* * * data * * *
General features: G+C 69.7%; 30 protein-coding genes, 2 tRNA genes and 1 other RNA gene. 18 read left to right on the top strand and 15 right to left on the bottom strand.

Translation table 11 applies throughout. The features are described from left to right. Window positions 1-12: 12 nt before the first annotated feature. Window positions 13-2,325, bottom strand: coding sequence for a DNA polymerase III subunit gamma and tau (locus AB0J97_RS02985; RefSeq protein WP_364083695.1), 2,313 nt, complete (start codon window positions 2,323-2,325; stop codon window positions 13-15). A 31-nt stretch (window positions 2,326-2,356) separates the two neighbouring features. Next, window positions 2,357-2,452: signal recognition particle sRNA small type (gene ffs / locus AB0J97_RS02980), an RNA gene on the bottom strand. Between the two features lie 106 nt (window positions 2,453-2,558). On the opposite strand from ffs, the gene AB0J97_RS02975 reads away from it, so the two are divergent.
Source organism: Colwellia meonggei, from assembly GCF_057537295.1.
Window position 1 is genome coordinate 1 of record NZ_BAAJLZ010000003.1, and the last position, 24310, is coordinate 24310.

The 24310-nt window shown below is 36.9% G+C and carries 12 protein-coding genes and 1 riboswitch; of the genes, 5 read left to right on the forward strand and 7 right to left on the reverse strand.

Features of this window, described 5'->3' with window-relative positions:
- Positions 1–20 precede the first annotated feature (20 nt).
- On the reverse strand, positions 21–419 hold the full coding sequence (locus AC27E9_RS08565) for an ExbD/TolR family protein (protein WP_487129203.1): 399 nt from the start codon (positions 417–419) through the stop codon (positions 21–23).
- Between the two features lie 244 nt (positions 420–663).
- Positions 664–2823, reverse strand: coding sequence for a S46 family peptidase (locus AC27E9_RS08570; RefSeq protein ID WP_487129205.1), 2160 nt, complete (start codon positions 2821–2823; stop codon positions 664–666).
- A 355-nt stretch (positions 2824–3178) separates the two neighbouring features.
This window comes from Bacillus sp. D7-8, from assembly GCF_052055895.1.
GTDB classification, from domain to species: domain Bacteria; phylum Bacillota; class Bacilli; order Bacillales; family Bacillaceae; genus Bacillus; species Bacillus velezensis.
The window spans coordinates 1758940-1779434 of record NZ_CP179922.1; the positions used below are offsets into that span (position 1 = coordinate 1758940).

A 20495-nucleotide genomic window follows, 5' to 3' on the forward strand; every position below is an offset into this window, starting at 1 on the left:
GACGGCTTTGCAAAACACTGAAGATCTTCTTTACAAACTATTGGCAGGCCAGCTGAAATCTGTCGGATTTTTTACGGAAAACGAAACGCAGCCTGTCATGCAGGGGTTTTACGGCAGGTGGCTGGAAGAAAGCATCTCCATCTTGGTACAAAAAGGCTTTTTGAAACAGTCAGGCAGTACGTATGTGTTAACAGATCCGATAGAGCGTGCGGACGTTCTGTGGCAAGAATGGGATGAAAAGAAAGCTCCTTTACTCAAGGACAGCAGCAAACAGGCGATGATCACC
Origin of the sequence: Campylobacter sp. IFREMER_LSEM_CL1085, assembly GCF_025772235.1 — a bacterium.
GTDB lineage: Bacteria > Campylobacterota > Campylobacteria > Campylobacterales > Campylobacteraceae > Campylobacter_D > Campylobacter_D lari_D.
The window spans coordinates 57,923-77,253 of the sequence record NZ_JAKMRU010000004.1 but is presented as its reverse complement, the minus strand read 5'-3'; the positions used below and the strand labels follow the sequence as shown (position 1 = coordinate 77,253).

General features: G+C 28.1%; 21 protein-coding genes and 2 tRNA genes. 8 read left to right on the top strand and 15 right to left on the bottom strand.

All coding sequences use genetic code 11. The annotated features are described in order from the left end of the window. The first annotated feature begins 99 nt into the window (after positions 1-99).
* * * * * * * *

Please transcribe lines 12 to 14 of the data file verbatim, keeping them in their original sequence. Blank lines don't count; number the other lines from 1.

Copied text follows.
This window comes from Bacillus sp. D7-8, from assembly GCF_052055895.1.
GTDB classification, from domain to species: domain Bacteria; phylum Bacillota; class Bacilli; order Bacillales; family Bacillaceae; genus Bacillus; species Bacillus velezensis.
The window spans coordinates 1758940-1779434 of record NZ_CP179922.1; the positions used below are offsets into that span (position 1 = coordinate 1758940).